So, just as the
ramps up its inflation-fighting rhetoric -- with more coming Thursday from Fed governor Donald Kohn at his Senate confirmation hearing to be Fed vice chairman -- the ECB is tempering its rate outlook, giving the dollar an extra boost.
All of the stock indices tied to the countries that raised interest rates fell Thursday, but Asian equities markets stood out on the downside. Hong Kong's Hang Seng fell 2.32%, while Japan's Nikkei fell 3.07%. The Seoul Composite fell 3.45%.
"Especially in Asia last night -- margin call-forced liquidations seems like what was going on," says Frew. Investors use the carry trade -- borrowing money at low rates to invest in higher-yielding assets -- to take on leveraged positions not only in emerging-market stocks, but also in energy and metals as well, he says. Those assets were suffering again Thursday.
Gold fell 3% Thursday, silver fell 6.8% and copper fell 6.1% on the day. Oil dropped 0.6% to $70.34, after falling below $69.50 earlier in the day on news that the U.S. had killed al Qaeda leader Abu Musab Al-Zarqawi. Still, energy stocks such as
helped pace the stock market's comeback.
The idea that the carry trade is unwinding is not new, but there are carry trades and there are
trades. Borrowing in yen to invest in Iceland may have ended in March, but that was just the beginning. Going short volatility and making a long leveraged bet on other risky assets was popular throughout the bull market of the past few years.
Several hedge funds shorted volatility in a variety of forms to fund their leveraged bets in various markets over the past couple of years, hedge fund sources say. Investors were hurt on this trade in May, when volatility spiked, as measured by the CBOE Market Volatility Index (an index of implied volatility based on S&P 100 options). But the trade got popular again when the markets showed strength on the first couple of days in June.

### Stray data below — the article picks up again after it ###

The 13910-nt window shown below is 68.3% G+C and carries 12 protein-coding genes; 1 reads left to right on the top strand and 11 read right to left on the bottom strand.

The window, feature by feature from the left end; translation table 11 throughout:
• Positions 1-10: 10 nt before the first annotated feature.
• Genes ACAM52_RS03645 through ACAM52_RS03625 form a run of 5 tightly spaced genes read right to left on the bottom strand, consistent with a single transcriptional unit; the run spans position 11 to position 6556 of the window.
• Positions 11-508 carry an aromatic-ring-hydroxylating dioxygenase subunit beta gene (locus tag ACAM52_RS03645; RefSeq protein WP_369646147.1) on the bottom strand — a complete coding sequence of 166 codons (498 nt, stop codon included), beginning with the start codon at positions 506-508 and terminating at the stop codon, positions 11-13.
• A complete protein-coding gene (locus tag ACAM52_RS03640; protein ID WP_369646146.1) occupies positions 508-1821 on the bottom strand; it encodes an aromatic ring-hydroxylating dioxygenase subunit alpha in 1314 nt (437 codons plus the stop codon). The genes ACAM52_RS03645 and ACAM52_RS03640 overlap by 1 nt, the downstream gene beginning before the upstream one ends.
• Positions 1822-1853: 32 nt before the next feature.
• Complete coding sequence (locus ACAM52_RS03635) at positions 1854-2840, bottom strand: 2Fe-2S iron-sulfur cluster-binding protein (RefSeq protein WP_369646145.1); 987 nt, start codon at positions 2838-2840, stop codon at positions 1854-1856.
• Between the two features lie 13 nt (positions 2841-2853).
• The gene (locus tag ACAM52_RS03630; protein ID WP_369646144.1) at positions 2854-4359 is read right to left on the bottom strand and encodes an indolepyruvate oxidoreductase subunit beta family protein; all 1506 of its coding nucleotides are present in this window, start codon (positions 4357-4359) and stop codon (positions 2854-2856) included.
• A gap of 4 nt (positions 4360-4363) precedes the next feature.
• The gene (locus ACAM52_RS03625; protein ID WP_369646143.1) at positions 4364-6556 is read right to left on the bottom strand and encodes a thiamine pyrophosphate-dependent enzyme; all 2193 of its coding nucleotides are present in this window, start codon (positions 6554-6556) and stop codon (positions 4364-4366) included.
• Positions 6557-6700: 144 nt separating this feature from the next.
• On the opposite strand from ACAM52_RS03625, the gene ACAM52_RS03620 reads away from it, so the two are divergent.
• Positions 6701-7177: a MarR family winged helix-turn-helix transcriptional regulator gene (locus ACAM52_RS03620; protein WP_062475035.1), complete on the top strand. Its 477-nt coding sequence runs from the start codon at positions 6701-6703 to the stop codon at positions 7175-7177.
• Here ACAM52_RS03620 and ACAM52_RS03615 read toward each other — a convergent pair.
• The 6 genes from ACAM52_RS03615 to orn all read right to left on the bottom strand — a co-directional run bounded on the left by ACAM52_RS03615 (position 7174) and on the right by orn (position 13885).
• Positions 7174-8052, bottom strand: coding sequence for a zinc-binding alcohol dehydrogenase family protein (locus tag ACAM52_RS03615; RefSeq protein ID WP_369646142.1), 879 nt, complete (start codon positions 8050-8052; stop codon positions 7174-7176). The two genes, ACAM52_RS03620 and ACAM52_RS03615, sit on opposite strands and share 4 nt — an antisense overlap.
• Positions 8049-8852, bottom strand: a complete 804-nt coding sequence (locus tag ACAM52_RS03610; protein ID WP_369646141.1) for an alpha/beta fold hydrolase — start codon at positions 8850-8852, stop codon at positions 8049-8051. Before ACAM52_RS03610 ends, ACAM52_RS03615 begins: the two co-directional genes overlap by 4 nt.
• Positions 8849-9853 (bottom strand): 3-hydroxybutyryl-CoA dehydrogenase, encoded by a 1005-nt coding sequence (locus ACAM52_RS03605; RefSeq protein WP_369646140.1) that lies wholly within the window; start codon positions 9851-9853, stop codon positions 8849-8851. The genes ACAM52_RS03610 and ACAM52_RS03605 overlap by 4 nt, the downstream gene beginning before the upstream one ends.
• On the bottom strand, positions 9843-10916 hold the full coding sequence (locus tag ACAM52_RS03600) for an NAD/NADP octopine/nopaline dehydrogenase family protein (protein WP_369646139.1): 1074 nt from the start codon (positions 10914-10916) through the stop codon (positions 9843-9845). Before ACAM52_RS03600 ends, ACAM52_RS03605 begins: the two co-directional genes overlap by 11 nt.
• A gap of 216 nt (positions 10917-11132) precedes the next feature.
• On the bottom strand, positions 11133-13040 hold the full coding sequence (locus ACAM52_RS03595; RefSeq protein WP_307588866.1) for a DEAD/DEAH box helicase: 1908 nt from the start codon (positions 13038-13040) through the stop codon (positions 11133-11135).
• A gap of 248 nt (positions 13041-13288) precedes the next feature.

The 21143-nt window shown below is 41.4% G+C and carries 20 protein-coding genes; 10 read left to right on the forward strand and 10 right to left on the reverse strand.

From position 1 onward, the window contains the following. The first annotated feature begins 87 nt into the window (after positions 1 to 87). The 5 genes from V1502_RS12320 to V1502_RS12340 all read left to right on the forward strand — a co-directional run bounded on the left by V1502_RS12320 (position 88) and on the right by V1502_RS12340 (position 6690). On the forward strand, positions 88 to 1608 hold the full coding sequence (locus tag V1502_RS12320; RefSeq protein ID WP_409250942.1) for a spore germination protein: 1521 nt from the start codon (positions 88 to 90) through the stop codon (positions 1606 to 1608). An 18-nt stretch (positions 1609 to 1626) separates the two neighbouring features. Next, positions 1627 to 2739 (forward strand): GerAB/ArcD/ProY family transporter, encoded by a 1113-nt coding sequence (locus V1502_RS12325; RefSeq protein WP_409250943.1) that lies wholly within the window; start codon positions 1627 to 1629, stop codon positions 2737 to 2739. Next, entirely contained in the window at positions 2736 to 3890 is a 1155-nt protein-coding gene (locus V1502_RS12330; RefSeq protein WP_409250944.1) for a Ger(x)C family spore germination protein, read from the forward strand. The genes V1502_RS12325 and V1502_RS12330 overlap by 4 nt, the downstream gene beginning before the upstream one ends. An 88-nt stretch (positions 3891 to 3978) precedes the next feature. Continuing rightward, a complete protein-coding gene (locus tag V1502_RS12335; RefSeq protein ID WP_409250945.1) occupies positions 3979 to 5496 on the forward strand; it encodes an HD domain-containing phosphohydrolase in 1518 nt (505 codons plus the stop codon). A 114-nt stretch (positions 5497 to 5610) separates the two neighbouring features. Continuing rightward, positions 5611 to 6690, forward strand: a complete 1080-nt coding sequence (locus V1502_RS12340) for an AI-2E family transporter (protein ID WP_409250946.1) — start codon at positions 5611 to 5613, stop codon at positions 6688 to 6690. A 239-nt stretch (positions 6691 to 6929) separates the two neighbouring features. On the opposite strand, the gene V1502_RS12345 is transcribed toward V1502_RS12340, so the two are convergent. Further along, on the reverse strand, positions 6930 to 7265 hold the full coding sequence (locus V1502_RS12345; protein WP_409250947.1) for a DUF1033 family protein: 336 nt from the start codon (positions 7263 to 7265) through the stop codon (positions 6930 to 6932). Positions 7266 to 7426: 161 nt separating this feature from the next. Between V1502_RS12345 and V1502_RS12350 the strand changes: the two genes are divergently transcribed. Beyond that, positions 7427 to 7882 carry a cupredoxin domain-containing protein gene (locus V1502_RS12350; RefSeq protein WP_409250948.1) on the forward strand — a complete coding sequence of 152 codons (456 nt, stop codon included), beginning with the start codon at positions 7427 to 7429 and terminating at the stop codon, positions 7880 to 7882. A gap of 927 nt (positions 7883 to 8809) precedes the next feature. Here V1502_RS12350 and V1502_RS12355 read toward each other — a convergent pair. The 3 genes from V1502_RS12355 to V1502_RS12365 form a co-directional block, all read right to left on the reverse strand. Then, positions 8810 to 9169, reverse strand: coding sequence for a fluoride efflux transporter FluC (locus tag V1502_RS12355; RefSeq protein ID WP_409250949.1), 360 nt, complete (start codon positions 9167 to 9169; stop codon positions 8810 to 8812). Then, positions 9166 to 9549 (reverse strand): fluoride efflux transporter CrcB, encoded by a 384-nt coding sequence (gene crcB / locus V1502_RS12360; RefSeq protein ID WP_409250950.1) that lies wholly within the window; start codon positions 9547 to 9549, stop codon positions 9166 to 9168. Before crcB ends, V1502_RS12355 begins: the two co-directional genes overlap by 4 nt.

"Everyone did the usual, 'It was just a bad market in May,' and put on the same trade, and now they're getting hurt," says one hedge fund manager who declines to be named. He adds that several funds have been deeply dented by this mistake, and have had trouble covering their positions. He declined to name any funds, but said that thus far, no major liquidations or "blowups" were evident.
On Thursday, the VIX spiked to 22.59 intraday, but ended up a relatively modest 3.09% at 18.35.
Clearly, some investors have turned risk-averse lately, as evidenced by the rally in U.S. Treasury bonds as a safe-haven investment. The 10-year Treasury note gained 6/32 in price to yield 5% Thursday.
Still, it's not as if the more speculative hedge fund players are going to abandon the carry trade altogether. Turkey's 175-basis-point rate hike makes the nation just another place for investors to put on a carry trade given the (still) relatively low rates they can borrow in Japan and other markets, notes Greenwald.
"The currency positions are the body of the dog," he says. "The wagging tail is the equity moves."
Speaking of which, the major U.S. stock indices ended the day relatively unchanged thanks to strength in big-caps such as
Procter & Gamble
In keeping with TSC's editorial policy, Rappaport doesn't own or short individual stocks. She also doesn't invest in hedge funds or other private investment partnerships. She appreciates your feedback. Click